Like most things, practice makes perfect. The more you practice being organized, the better you will get at it, and in college, being organized will put you miles ahead of the person who can’t even find a pen to write with in class. So how do you start practicing organization? Start today with your high school classes and activities. Do you work better with digital calendars and reminders, or are you a pen to paper kinda guy? Maybe color coordinating the various activities in your life will help you keep them organized in your mind. Perhaps packing your bag before you go to bed will keep you from forgetting essential homework assignments. The key is trial and error. Try out a bunch of tactics to keep organized, and see what works.
2. Learn how to make food and stay healthy
No, Raman Noodles is not a substitute for the category “food”. Yes, it can be an occasional late night snack to keep you going while trucking through that 10-pager on British Imperialism and the rise of sprinkles on ice cream–but in general, you need nutrients! Nutrients are cool because they help your body work and your mind think. This is not just about avoiding the notorious Freshman 15. This about being healthy and happy.
Healthy means you’re eating food that’s good for you. Happy means that you’re enjoying the food. So before you pack your bags and don’t come home until Thanksgiving, talk with somebody who’s food you enjoy and ask for some easy recipes. There’s also always the Internet. Oh, and there’s also this (it’s awesome).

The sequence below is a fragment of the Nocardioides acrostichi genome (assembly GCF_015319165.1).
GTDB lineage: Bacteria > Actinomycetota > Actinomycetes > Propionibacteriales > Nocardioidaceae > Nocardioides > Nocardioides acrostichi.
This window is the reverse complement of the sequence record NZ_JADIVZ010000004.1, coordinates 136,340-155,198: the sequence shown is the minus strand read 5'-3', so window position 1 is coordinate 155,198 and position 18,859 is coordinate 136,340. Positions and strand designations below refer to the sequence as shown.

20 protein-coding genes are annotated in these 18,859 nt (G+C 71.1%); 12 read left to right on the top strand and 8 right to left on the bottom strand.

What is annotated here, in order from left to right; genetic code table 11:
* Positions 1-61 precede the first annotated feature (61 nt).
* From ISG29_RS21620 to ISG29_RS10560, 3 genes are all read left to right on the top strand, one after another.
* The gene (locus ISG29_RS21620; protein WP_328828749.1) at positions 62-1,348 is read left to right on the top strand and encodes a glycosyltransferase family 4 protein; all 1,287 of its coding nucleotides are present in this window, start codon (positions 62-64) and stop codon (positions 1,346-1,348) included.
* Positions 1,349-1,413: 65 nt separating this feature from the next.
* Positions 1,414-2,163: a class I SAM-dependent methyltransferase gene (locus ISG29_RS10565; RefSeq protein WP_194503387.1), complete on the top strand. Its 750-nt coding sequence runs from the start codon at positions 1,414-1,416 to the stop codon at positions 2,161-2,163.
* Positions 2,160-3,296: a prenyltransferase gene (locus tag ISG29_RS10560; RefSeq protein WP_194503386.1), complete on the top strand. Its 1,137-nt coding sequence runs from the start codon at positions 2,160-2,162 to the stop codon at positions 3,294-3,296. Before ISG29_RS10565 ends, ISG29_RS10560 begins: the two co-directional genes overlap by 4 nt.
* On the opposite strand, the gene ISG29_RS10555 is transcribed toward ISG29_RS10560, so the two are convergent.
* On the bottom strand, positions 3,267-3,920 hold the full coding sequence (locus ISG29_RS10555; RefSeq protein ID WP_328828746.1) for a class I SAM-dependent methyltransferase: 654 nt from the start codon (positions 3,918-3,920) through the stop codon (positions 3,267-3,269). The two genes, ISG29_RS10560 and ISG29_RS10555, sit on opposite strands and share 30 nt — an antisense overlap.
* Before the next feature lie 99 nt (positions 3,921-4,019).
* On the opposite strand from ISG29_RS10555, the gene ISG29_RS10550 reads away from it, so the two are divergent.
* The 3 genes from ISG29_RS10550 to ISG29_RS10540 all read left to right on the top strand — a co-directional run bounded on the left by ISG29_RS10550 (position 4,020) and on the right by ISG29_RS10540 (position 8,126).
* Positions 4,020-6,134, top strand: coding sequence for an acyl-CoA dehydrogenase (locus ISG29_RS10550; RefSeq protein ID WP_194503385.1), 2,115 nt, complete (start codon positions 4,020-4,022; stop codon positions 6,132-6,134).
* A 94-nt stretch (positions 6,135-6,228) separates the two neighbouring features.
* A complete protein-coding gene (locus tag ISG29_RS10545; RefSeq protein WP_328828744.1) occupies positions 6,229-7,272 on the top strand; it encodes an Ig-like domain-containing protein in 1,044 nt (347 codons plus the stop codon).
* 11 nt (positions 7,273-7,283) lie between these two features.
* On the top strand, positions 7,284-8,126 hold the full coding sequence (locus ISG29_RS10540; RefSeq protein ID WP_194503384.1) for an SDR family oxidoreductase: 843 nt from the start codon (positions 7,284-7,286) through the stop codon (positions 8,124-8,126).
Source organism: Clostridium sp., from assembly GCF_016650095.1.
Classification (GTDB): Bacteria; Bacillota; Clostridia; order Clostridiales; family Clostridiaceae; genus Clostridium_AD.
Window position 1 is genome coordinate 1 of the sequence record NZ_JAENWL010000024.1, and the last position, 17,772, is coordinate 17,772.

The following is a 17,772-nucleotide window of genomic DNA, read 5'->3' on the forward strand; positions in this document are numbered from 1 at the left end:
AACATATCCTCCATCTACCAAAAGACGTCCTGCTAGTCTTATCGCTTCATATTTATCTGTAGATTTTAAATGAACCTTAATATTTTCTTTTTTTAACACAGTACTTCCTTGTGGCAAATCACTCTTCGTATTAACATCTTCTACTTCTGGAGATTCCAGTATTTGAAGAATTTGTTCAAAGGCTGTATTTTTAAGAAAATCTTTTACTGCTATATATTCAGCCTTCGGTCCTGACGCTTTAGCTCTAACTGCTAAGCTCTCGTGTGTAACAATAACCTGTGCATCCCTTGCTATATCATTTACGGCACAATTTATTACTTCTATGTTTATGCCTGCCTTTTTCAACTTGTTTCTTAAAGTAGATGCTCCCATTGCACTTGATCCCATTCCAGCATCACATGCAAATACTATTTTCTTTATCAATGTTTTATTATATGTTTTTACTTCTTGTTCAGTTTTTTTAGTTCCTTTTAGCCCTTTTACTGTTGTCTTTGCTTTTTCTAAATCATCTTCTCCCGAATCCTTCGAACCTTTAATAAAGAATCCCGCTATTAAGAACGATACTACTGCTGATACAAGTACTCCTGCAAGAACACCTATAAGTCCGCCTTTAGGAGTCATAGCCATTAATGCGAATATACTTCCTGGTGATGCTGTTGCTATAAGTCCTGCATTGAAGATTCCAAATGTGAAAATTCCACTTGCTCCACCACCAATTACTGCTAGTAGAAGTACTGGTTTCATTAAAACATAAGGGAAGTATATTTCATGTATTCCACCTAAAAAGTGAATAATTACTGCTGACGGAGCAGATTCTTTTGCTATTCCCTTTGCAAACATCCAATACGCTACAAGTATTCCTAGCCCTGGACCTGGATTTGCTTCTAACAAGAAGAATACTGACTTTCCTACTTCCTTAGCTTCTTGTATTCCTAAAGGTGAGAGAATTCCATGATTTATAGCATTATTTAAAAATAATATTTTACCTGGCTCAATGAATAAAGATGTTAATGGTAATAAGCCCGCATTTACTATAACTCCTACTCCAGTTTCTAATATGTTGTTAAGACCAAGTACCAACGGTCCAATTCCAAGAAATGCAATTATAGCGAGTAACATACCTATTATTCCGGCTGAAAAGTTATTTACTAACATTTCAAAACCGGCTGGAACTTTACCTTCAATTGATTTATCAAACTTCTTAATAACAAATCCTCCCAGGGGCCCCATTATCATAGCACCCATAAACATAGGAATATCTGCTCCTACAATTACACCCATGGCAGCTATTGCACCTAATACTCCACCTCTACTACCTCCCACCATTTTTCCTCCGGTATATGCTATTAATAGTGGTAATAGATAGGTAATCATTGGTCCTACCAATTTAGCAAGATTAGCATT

3. Budget your life
College life can get expensive. There’s books, there’s rent, there’s that amazing sweater you need right now. The best way to go about it is to create a budget for yourself. It will keep you on track and set strict guidelines for how much money you have to spend every month.
A great way to make some wiggle room for cash is to find some scholarships to help you pay for college.
4. Actually waking up to your alarm clock
We don’t know if you’ve heard, but your mom will not be driving 100 miles to your dorm room to gently nudge you awake in the morning. It’s time to start waking up on your own. Oversleeping might mean you miss the most important 5 minute mini lecture of your entire life. So make an investment if your phone’s alarm clock doesn’t ring loudly enough. Being late in college will keep you perpetually behind.
5. Get chatty
A major surprise for college freshman is how accessible their professors are. Too many students will sit through class taught by a world-renowned professor, take a couple notes and leave as soon as class is over. You can curb this tendency by asking more questions in your high school class and scheduling time with teachers you admire to talk about a subject in school or guidance on your higher ed plans.
When you’re in college, you’ll be ready to take advantage of the resources you worked hard to have access to! One of the best ways to do this is to simply strike up a conversation with your professor before or after class. Visit them in office hours. You never know what kind of inspiration can come out of a conversation with a great professor–it might lead you in a completely new direction. It also might buy you an extension on that 10-pager on British Imperialism and the rise of…what was that again?